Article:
But I'm not aware of any data that indicates that it is finite. Sure there may be theories of closed curvatures and/or cyclical topologies (just like there are open and/or flat and infinite theories too). But I'm not aware of any observational evidence that the universe is finite.

8. Aug 16, 2010

### zeromodz

Well we can use logic to deduce the universe is finite in size if it is completely flat. We know that the universe used to have a finite amount of space right at inflation. The universe cannot expand infinitely fast, so it must be finite in size now. Its just like saying I have an infinite velocity, its not possible. Everything can be assigned a quantity.

Last edited: Aug 16, 2010
9. Aug 16, 2010

### Dickfore

I think there is a misconception that the Universe is finite. What we know is finite is the observable Universe. Correct me if I'm wrong.

10. Aug 16, 2010

### collinsmark

I don't think that's established. We know the universe must have been far, far, more dense than it is now just at and just after the big bang. But I don't think we can go so far to say with certainty that it was finite, as measured from within its own construct.

The general consensus now is not that the universe expanded into some sort of preexisting space at the time of the big bang, but rather the 3 dimensions of space themselves came out of the big bang. My point is that the universe, even at and just after the big bang, is not like something you could measure from the outside, like measuring the diameter of an apple, being outside of the apple. Everything is inside -- even infinity itself. Not only is it not possible to look at it from the outside, it doesn't even make any sense.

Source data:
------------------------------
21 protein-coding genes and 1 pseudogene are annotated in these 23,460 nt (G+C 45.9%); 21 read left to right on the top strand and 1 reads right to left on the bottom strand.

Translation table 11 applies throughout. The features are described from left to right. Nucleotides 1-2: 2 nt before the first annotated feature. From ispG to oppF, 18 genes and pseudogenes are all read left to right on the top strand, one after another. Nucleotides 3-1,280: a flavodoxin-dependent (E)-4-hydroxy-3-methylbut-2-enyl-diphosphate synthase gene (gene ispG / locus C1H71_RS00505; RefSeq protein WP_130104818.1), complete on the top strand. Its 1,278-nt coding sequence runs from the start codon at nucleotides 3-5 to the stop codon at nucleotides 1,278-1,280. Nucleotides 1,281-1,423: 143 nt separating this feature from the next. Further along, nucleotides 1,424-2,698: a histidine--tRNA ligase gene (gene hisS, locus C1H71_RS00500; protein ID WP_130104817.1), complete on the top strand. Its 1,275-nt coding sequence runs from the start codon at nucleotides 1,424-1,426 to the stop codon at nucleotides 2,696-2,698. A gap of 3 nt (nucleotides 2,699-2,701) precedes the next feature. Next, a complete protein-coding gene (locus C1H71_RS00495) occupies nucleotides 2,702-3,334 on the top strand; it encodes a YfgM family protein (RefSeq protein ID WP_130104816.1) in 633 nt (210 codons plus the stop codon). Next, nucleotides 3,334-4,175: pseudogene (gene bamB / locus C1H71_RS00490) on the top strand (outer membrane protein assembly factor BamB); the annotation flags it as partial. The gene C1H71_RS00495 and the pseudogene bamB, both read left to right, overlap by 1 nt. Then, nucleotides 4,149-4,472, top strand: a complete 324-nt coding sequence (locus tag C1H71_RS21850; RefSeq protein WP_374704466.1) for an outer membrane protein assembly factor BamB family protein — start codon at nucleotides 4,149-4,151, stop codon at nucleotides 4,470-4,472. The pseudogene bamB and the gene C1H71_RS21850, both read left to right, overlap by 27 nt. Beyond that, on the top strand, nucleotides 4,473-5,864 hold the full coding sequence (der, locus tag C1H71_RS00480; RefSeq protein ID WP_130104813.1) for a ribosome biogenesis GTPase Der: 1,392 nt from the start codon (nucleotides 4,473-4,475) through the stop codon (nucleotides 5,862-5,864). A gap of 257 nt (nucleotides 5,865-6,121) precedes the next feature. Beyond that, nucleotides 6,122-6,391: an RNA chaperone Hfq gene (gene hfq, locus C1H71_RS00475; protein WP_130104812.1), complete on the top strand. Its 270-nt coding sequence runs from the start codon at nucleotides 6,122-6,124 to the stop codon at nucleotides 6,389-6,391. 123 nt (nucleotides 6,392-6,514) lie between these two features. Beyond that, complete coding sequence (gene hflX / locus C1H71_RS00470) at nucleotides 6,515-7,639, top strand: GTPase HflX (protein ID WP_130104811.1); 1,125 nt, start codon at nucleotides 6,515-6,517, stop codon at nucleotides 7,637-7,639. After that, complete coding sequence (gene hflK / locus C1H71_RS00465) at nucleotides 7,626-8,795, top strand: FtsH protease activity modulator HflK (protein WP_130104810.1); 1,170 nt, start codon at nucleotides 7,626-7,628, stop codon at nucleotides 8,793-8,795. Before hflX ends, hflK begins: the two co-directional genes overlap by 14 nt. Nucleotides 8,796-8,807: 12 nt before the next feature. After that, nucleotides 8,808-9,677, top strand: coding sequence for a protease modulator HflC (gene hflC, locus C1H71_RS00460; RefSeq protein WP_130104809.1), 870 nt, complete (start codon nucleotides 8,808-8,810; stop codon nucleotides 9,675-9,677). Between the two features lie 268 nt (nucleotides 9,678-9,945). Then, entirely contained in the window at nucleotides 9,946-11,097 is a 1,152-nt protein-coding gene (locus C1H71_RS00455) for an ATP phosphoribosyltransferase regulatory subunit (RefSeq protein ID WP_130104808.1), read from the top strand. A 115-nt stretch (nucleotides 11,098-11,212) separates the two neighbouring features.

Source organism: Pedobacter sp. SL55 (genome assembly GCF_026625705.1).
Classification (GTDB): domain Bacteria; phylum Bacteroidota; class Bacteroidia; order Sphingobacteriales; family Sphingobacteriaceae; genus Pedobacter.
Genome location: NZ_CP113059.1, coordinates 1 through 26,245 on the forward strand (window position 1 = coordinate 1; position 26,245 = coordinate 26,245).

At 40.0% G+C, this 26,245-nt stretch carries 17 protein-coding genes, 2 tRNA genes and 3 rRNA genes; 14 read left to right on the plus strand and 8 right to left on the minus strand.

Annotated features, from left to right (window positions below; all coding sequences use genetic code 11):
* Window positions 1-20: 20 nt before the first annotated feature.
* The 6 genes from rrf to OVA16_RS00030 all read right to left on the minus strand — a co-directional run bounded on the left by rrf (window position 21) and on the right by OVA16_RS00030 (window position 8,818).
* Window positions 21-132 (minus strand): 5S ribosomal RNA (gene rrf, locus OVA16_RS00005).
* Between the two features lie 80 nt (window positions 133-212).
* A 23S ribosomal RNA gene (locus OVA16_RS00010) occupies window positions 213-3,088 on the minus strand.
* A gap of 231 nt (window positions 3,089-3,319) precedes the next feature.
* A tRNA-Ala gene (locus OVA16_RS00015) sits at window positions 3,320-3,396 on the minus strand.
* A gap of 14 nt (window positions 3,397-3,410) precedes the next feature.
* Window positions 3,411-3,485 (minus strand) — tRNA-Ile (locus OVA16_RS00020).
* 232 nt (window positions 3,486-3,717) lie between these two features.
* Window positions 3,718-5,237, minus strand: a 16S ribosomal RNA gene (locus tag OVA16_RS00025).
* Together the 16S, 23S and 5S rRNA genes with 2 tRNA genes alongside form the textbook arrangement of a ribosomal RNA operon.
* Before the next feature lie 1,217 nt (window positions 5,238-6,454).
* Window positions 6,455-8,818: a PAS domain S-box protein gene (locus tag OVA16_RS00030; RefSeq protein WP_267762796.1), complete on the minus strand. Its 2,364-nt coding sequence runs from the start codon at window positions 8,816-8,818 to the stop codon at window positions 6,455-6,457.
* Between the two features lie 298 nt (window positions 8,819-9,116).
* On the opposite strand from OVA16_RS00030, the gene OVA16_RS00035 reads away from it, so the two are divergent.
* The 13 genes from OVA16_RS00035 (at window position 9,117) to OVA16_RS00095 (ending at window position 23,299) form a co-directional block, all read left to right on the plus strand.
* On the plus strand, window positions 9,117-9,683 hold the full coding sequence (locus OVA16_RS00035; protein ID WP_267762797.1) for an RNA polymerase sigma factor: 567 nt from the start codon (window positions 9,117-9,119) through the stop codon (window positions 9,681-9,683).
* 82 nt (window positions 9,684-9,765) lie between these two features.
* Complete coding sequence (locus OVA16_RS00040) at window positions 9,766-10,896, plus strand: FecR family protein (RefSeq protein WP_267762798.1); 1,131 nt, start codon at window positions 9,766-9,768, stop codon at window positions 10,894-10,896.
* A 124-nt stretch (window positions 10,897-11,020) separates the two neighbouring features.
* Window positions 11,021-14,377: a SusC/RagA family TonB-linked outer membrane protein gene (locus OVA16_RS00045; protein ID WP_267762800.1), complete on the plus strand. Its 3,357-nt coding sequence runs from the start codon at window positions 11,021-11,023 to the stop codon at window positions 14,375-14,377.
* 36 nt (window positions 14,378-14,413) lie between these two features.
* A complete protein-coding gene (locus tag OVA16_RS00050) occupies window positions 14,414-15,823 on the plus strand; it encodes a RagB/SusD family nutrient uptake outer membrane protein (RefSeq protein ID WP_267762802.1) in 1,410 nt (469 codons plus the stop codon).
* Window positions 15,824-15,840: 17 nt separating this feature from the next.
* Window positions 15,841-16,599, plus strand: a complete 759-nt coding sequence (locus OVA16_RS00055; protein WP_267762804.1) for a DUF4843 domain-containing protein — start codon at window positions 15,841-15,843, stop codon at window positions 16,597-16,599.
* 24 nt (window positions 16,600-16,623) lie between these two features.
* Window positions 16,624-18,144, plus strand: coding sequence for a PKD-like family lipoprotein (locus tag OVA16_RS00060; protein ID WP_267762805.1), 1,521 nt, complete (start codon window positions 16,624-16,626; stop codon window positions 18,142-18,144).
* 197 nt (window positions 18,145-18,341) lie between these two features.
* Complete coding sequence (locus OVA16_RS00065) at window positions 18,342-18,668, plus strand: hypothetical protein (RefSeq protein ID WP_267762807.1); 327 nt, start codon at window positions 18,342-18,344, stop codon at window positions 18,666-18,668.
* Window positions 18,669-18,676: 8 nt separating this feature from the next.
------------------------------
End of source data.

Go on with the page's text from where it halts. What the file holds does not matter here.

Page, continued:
It kind of reminds me of an old riddle. "If a plane crashes exactly on the boarder of the USA and Canada, where are the survivors legally buried?" The answer to the riddle is that the survivors are not buried. They didn't die (being survivors), so it doesn't even make any sense to discuss where they are buried. When discussing what was outside the universe at or before the big bang, many scientists reply 'nothing'. But it is not the kind of 'nothing' as in empty-space nothing. Instead it's like the 'undefined' kind of nothing. The kind of nothing that doesn't even make logical sense to talk about.